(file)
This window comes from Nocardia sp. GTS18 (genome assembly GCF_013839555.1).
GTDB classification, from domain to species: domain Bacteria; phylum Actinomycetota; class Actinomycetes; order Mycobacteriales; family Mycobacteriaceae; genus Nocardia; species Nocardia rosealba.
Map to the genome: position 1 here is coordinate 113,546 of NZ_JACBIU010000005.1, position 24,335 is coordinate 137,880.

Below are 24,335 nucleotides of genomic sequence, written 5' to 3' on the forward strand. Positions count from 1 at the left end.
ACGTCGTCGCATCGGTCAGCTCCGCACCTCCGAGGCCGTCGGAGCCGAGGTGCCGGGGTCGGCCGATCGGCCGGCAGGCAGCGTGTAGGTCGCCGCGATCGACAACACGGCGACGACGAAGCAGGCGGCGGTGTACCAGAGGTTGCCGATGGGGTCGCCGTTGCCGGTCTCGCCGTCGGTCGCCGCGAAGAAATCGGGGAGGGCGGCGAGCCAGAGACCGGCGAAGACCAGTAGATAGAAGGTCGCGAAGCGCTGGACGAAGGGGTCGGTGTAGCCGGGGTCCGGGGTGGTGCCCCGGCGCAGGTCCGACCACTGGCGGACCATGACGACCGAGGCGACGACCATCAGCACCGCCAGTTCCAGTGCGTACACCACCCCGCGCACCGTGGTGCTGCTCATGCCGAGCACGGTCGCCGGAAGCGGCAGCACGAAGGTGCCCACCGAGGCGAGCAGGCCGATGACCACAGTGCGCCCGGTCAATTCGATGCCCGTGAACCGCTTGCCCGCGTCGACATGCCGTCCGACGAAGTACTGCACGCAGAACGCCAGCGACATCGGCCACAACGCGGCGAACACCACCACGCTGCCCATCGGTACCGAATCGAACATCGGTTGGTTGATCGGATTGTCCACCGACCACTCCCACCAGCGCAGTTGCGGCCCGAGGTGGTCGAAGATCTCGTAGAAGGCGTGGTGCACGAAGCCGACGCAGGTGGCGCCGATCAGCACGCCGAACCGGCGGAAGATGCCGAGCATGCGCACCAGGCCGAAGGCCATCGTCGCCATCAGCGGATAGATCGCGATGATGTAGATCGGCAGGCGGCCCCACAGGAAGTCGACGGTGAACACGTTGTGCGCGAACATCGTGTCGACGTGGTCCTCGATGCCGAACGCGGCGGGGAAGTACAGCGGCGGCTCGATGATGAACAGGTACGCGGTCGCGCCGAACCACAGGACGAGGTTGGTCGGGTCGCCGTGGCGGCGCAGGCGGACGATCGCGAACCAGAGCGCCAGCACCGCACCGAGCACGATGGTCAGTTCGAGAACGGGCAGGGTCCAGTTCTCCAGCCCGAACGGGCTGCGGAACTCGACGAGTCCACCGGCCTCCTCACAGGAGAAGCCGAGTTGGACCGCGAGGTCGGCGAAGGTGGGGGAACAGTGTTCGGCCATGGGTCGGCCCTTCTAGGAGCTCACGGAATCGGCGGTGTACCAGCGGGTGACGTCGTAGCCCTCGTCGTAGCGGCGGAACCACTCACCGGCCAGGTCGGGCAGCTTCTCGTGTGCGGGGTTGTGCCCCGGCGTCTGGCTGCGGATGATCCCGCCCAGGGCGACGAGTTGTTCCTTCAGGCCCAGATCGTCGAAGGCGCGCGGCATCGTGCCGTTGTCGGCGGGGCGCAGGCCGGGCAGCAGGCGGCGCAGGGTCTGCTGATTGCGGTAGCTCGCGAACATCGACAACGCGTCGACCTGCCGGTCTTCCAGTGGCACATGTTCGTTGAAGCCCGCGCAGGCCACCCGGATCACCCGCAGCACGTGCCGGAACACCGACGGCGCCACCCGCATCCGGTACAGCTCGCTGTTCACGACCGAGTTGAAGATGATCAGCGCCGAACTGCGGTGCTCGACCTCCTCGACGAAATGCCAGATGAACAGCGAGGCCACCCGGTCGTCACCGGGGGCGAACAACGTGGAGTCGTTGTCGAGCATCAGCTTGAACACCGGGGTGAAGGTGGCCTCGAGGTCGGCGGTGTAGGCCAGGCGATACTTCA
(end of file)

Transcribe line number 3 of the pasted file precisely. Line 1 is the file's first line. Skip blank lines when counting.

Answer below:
Map to the genome: position 1 here is coordinate 113,546 of NZ_JACBIU010000005.1, position 24,335 is coordinate 137,880.